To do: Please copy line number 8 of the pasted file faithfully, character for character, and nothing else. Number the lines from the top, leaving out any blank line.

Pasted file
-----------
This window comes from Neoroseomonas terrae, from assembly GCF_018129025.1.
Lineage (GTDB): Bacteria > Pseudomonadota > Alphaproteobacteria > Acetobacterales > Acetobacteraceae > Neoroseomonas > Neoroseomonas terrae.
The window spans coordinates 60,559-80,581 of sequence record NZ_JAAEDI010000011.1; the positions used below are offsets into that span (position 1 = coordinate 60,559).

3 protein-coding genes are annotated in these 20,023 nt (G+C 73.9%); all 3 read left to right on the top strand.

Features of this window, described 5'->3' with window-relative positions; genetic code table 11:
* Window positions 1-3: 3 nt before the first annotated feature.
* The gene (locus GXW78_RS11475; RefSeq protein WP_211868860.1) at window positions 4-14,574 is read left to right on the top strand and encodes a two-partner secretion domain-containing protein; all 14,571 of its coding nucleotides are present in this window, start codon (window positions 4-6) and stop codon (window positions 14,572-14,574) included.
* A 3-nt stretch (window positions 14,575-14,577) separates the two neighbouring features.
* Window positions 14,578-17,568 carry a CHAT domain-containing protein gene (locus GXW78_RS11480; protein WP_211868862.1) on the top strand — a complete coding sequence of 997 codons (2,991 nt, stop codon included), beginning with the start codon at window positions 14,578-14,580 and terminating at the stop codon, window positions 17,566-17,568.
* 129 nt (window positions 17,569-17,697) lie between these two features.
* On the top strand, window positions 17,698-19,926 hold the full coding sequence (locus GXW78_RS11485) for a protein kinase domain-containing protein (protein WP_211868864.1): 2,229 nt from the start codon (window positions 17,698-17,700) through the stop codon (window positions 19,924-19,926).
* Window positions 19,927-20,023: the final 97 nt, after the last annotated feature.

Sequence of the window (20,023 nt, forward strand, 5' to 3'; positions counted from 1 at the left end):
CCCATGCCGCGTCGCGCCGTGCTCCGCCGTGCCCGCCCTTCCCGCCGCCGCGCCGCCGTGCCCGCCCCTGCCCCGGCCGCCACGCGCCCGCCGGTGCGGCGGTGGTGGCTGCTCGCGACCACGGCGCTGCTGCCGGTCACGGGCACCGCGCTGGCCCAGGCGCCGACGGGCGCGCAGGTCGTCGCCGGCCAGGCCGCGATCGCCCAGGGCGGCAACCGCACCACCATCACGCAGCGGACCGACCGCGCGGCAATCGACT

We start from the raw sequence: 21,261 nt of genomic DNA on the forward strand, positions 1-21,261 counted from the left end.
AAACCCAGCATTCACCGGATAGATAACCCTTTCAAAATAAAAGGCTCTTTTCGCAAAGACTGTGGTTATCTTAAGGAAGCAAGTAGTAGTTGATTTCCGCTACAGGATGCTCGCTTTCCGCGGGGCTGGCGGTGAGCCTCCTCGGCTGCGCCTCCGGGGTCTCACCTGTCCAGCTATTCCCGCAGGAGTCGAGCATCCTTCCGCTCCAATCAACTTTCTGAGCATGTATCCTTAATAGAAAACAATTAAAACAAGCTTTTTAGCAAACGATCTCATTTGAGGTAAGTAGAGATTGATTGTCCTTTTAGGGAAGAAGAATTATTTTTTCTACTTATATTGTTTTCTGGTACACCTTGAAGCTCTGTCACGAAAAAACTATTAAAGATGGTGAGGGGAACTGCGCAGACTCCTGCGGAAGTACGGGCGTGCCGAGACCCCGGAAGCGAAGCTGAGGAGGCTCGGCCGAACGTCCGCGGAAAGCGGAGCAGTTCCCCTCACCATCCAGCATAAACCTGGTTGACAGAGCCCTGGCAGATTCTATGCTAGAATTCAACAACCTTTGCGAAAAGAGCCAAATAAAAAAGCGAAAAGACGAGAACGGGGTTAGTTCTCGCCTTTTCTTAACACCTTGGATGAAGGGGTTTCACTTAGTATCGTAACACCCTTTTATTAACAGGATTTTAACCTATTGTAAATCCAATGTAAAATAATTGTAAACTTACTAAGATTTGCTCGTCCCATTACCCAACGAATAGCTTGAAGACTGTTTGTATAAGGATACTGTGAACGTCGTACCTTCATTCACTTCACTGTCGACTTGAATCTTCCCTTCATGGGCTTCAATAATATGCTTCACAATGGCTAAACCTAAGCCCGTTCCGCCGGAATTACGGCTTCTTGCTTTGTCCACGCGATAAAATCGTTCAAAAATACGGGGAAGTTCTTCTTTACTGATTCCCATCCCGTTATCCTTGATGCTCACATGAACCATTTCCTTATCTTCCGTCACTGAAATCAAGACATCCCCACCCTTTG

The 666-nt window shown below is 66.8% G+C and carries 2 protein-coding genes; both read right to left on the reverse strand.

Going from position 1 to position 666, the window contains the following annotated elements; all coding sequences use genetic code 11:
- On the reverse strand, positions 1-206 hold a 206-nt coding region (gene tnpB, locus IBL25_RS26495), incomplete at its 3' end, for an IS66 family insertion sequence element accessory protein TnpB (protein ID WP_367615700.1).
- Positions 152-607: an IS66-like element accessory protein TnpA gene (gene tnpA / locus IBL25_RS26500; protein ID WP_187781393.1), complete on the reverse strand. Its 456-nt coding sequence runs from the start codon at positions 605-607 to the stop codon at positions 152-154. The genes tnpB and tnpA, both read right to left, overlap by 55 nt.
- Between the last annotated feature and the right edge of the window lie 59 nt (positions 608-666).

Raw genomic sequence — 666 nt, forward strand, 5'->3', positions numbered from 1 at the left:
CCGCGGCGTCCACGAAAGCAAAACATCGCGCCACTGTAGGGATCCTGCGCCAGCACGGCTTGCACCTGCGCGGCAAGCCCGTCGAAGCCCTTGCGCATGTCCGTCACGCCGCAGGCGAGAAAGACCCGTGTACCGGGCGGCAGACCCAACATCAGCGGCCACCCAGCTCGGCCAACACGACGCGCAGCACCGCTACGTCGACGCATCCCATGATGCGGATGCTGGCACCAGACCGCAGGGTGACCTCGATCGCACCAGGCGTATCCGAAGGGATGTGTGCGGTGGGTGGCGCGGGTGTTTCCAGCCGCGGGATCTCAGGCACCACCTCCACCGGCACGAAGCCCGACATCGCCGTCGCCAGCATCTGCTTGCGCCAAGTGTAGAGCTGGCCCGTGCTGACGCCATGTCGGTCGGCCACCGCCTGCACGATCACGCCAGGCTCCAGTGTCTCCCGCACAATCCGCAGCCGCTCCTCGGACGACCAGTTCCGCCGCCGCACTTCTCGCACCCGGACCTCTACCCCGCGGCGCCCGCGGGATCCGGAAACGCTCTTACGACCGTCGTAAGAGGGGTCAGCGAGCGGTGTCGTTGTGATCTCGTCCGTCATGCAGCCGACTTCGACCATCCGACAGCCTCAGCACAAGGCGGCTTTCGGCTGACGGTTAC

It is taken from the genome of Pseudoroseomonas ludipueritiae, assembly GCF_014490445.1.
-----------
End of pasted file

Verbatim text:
* A 3-nt stretch (window positions 14,575-14,577) separates the two neighbouring features.